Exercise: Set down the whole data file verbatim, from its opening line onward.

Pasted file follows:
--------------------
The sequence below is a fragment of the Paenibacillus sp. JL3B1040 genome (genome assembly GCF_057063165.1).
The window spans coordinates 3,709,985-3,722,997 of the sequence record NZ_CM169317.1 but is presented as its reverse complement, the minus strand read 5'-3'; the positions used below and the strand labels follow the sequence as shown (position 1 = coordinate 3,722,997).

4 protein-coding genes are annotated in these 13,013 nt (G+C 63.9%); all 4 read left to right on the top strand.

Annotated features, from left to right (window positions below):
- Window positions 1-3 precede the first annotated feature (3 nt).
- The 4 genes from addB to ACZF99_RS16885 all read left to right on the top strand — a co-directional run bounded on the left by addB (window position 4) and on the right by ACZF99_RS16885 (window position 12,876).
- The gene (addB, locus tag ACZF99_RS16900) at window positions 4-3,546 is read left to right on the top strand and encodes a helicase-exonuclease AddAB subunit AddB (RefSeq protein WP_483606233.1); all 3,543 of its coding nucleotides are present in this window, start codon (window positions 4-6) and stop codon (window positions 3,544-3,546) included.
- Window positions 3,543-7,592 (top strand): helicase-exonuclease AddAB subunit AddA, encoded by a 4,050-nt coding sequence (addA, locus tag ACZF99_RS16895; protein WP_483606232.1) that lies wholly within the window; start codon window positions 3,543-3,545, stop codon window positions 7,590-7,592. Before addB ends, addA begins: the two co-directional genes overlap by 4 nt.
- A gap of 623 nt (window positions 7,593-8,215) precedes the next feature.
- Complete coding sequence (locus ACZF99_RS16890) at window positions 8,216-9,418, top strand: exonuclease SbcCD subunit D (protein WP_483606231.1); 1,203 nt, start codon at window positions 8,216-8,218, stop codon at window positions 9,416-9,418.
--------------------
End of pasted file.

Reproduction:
The sequence below is a fragment of the Paenibacillus sp. JL3B1040 genome (genome assembly GCF_057063165.1).
The window spans coordinates 3,709,985-3,722,997 of the sequence record NZ_CM169317.1 but is presented as its reverse complement, the minus strand read 5'-3'; the positions used below and the strand labels follow the sequence as shown (position 1 = coordinate 3,722,997).

4 protein-coding genes are annotated in these 13,013 nt (G+C 63.9%); all 4 read left to right on the top strand.

Annotated features, from left to right (window positions below):
- Window positions 1-3 precede the first annotated feature (3 nt).
- The 4 genes from addB to ACZF99_RS16885 all read left to right on the top strand — a co-directional run bounded on the left by addB (window position 4) and on the right by ACZF99_RS16885 (window position 12,876).
- The gene (addB, locus tag ACZF99_RS16900) at window positions 4-3,546 is read left to right on the top strand and encodes a helicase-exonuclease AddAB subunit AddB (RefSeq protein WP_483606233.1); all 3,543 of its coding nucleotides are present in this window, start codon (window positions 4-6) and stop codon (window positions 3,544-3,546) included.
- Window positions 3,543-7,592 (top strand): helicase-exonuclease AddAB subunit AddA, encoded by a 4,050-nt coding sequence (addA, locus tag ACZF99_RS16895; protein WP_483606232.1) that lies wholly within the window; start codon window positions 3,543-3,545, stop codon window positions 7,590-7,592. Before addB ends, addA begins: the two co-directional genes overlap by 4 nt.
- A gap of 623 nt (window positions 7,593-8,215) precedes the next feature.
- Complete coding sequence (locus ACZF99_RS16890) at window positions 8,216-9,418, top strand: exonuclease SbcCD subunit D (protein WP_483606231.1); 1,203 nt, start codon at window positions 8,216-8,218, stop codon at window positions 9,416-9,418.